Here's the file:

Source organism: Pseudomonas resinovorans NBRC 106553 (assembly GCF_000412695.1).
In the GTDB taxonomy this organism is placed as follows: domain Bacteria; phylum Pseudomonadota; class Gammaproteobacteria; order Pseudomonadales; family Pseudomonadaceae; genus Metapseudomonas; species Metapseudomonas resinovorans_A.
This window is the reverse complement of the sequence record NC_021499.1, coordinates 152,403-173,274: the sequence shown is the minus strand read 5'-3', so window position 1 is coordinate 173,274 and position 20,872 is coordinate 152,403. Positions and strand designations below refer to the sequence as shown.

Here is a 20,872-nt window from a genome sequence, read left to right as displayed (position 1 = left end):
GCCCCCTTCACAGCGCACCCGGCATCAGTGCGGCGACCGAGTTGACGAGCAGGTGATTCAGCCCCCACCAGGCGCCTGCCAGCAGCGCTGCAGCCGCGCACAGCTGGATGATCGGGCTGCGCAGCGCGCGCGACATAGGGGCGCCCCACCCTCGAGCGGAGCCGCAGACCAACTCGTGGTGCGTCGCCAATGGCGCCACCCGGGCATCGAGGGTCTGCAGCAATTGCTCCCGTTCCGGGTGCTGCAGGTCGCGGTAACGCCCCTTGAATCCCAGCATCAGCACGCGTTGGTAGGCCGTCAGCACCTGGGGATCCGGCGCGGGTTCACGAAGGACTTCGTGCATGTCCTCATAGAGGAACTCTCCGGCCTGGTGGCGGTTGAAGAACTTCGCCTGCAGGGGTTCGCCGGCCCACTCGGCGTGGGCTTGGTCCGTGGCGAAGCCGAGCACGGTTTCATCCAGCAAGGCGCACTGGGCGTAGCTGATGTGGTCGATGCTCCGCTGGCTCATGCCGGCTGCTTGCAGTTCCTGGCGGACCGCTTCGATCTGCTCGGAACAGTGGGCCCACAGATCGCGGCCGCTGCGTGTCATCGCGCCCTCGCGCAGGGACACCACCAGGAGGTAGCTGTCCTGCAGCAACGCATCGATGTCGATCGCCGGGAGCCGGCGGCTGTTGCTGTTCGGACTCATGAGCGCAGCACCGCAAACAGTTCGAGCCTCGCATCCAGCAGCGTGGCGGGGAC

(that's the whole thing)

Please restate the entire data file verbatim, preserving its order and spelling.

Source organism: Pseudomonas resinovorans NBRC 106553 (assembly GCF_000412695.1).
In the GTDB taxonomy this organism is placed as follows: domain Bacteria; phylum Pseudomonadota; class Gammaproteobacteria; order Pseudomonadales; family Pseudomonadaceae; genus Metapseudomonas; species Metapseudomonas resinovorans_A.
This window is the reverse complement of the sequence record NC_021499.1, coordinates 152,403-173,274: the sequence shown is the minus strand read 5'-3', so window position 1 is coordinate 173,274 and position 20,872 is coordinate 152,403. Positions and strand designations below refer to the sequence as shown.

Here is a 20,872-nt window from a genome sequence, read left to right as displayed (position 1 = left end):
GCCCCCTTCACAGCGCACCCGGCATCAGTGCGGCGACCGAGTTGACGAGCAGGTGATTCAGCCCCCACCAGGCGCCTGCCAGCAGCGCTGCAGCCGCGCACAGCTGGATGATCGGGCTGCGCAGCGCGCGCGACATAGGGGCGCCCCACCCTCGAGCGGAGCCGCAGACCAACTCGTGGTGCGTCGCCAATGGCGCCACCCGGGCATCGAGGGTCTGCAGCAATTGCTCCCGTTCCGGGTGCTGCAGGTCGCGGTAACGCCCCTTGAATCCCAGCATCAGCACGCGTTGGTAGGCCGTCAGCACCTGGGGATCCGGCGCGGGTTCACGAAGGACTTCGTGCATGTCCTCATAGAGGAACTCTCCGGCCTGGTGGCGGTTGAAGAACTTCGCCTGCAGGGGTTCGCCGGCCCACTCGGCGTGGGCTTGGTCCGTGGCGAAGCCGAGCACGGTTTCATCCAGCAAGGCGCACTGGGCGTAGCTGATGTGGTCGATGCTCCGCTGGCTCATGCCGGCTGCTTGCAGTTCCTGGCGGACCGCTTCGATCTGCTCGGAACAGTGGGCCCACAGATCGCGGCCGCTGCGTGTCATCGCGCCCTCGCGCAGGGACACCACCAGGAGGTAGCTGTCCTGCAGCAACGCATCGATGTCGATCGCCGGGAGCCGGCGGCTGTTGCTGTTCGGACTCATGAGCGCAGCACCGCAAACAGTTCGAGCCTCGCATCCAGCAGCGTGGCGGGGAC